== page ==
FIGURE 5
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FIGURE 5. The effect of four different concentrations of lidocaine on peak amplitudes. (A) An example of peak amplitude plots for all 17 pulse-evoked currents, grouped into the SDO, RFI, and SSI groups as shown in Figure 2. Scale bars: 2 nA, 50 s. Arrowheads indicate the time points immediately before, and at the end of drug perfusion periods. At each point, indicated by the arrowheads, the average of three consecutive data points was taken to construct the plots shown in panel (C). (B) Parameters of Boltzmann, and bi-exponential automated fits throughout the four drug application periods. Colored circles indicate the values obtained by visually controlled fitting of n = 6 curves; the same data that is shown in panel (C). (C) Reconstructed SDO, RFI, and SSI plots for n = 6 cell ensembles. Colors match the colors of arrowheads in panel (A). Dotted lines show the average of the six cell ensembles. (D) Parameters obtained by visually controlled fitting of RFI and SSI plots. (E) The error of fitting throughout the four drug application periods. RMSE values are expressed as the percentage of the peak amplitude evoked by pulse #1 of the same sweep. Relative errors are shown for pulses #6–#12 and #1 (shades of blue and black, as shown in panel (A)), as well as for pulses #12–#17 (shades of red, as shown in panel (A)).

FIGURE 6
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FIGURE 6. The effect of four different concentrations of riluzole on peak amplitudes. (A) An example of peak amplitude plots for all 17 pulse-evoked currents, grouped into the SDO, RFI, and SSI groups as shown in Figure 2. Scale bars: 4 nA, 50 s. Arrowheads indicate the time points immediately before, and at the end of drug perfusion periods. At each point, indicated by the arrowheads, the average of three consecutive data points was taken to construct the plots shown in panel (C). (B) Parameters of Boltzmann, and bi-exponential automated fits throughout the four drug application periods. Colored circles indicate the values obtained by visually controlled fitting of n = 6 curves; the same data that is shown in panel (C). (C) Reconstructed SDO, RFI, and SSI plots for n = 6 cell ensembles. Colors match the colors of arrowheads in panel (A). Dotted lines show the average of the six cell ensembles. (D) Parameters obtained by visually controlled fitting of RFI and SSI plots. For RFI plots Eq. 5 was used, with the constraint of x = 1. (E) The error of fitting throughout the four drug application periods. RMSE values are expressed as the percentage of the peak amplitude evoked by pulse #1 of the same sweep. Relative errors are shown for pulses #6–#12 and #1 (shades of blue and black, as shown in panel (A)), as well as for pulses #12–#17 (shades of red, as shown in panel (A)).

In the RFI plots, lidocaine caused a slowing of the fast time constant of recovery, which was moderate at lower concentrations (30 and 100 µM) but was substantial at 300 and 1000 µM concentrations (∼4-fold and ∼7-fold, respectively). More importantly, the contribution of the slow time constant gradually overcame the contribution of the fast one, increasing from 8.8 ± 2.1% at control, to 68.8 ± 1.4% at 1,000 μM, while the value of the slow time constant did not change with concentration (Figure 5D). In contrast, riluzole caused no change in either the contribution or the value of the slow time constant but caused a radical ∼8-fold increase in the fast time constant. The extent of this increase did not change significantly with concentration (ranging from 7.4- to 8.9-fold), but at lower concentrations there seemed to be an unmodulated fraction of the channel population, as it can be seen on the contribution of A1 at concentrations 10 and 30 µM (Figure 6D).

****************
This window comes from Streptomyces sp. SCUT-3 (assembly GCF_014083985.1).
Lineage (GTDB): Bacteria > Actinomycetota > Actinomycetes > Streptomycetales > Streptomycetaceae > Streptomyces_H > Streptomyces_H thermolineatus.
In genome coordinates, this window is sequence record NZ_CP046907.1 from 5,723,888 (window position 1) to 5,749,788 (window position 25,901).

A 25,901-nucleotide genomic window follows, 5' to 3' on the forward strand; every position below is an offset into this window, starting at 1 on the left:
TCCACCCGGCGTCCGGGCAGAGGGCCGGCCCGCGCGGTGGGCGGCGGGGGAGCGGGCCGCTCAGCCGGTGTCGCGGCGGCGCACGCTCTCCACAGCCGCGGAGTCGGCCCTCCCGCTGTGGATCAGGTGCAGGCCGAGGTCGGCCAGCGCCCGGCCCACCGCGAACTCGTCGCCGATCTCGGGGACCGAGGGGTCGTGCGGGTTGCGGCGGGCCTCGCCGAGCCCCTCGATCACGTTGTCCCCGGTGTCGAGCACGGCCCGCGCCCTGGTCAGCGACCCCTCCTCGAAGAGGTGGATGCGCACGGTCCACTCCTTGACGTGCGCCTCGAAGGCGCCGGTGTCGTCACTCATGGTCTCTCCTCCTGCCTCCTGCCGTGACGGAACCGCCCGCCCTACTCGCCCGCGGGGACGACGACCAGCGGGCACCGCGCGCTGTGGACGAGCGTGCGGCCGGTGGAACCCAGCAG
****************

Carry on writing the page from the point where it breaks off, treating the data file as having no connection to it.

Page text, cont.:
In the SSI plots, both compounds caused a concentration-dependent hyperpolarizing shift in the half inactivation voltage, while the slopes did not change significantly.

In summary, it was possible to perform automated fitting of ∼1,700 RFI and SSI plots on 64 channels, with reasonable accuracy. RMSE values remained below 4%, except for RFI plots in the presence of riluzole, where the conventional bi-exponential equation was clearly inadequate for fitting the data. In this special case recovery data have been consistently found to be steeper than exponential, and therefore either have been fit with an equation that included a time delay parameter (Benoit and Escande, 1991; Hebert et al., 1994), or with an equation where the fast exponential component was on the nth power (Lukacs et al., 2018; Földi et al., 2021). Visually controlled fits confirmed the parameters of automated fitting and gave somewhat better RMSE values (between 0.44 and 1.56% for all SSI fits, and between 1.12 and 2.27% for RFI fits in control, and in the presence of lidocaine). In the case of RFI plots in the presence of riluzole, visual control allowed us to identify the source of error, and to modify the equation accordingly. Fitting the RFI plot with the simple bi-exponential equation gave RMSE values 3.54, 2.97, 1.79, and 2.76%, for 10, 30, 100, and 300 µM riluzole, respectively. To improve these, we introduced the extended equation (Eq. 5) in two steps: in the first step, we allowed A3 to be different from zero. Allowing a non-zero unmodulated fraction was important in the case of 10 and 30 µM concentrations, and improved their RMSE values to 0.64 and 0.67, respectively, but did not change the RMSE values for 100 and 300 µM riluzole. The parameters obtained with this modification are shown in Figure 5D. In the next step, we also allowed the exponent “x” to be different from 1. This improved RMSE values for all four concentrations: to 0.50, 0.64, 1.04 and 1.11% for 10, 30, 100, and 300 µM riluzole, respectively. By allowing the exponent to vary, however, we lost the comparability of fast time constants, because the time constant and the exponent are interdependent, as we have discussed before (Lukacs et al., 2018). This is the reason why in Figure 5D we show time constants from the fit when non-zero A3 of Eq. 5 was allowed, but the exponent was not allowed to differ from 1.